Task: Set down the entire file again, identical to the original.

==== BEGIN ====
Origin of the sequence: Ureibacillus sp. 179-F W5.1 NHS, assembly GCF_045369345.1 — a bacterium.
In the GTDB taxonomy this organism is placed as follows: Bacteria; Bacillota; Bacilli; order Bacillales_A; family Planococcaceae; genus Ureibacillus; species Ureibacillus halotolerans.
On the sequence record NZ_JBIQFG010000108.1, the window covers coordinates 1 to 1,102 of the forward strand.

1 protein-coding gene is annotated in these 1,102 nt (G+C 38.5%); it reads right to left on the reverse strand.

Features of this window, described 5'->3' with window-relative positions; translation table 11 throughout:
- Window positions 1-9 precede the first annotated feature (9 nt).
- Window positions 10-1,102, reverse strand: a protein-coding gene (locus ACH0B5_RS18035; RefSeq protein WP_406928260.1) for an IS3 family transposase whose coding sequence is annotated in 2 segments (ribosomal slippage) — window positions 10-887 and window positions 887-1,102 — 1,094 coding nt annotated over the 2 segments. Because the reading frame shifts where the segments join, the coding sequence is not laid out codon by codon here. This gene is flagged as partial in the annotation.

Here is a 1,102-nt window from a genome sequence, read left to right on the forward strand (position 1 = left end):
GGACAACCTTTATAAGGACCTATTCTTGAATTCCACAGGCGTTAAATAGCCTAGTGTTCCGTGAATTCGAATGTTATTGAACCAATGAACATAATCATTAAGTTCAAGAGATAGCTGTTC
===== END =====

Origin of the sequence: Ureibacillus sp. 179-F W5.1 NHS, assembly GCF_045369345.1 — a bacterium.
In the GTDB taxonomy this organism is placed as follows: Bacteria; Bacillota; Bacilli; order Bacillales_A; family Planococcaceae; genus Ureibacillus; species Ureibacillus halotolerans.
On the sequence record NZ_JBIQFG010000108.1, the window covers coordinates 1 to 1,102 of the forward strand.

1 protein-coding gene is annotated in these 1,102 nt (G+C 38.5%); it reads right to left on the reverse strand.

Features of this window, described 5'->3' with window-relative positions; translation table 11 throughout:
- Window positions 1-9 precede the first annotated feature (9 nt).
- Window positions 10-1,102, reverse strand: a protein-coding gene (locus ACH0B5_RS18035; RefSeq protein WP_406928260.1) for an IS3 family transposase whose coding sequence is annotated in 2 segments (ribosomal slippage) — window positions 10-887 and window positions 887-1,102 — 1,094 coding nt annotated over the 2 segments. Because the reading frame shifts where the segments join, the coding sequence is not laid out codon by codon here. This gene is flagged as partial in the annotation.

Here is a 1,102-nt window from a genome sequence, read left to right on the forward strand (position 1 = left end):
GGACAACCTTTATAAGGACCTATTCTTGAATTCCACAGGCGTTAAATAGCCTAGTGTTCCGTGAATTCGAATGTTATTGAACCAATGAACATAATCATTAAGTTCAAGAGATAGCTGTTC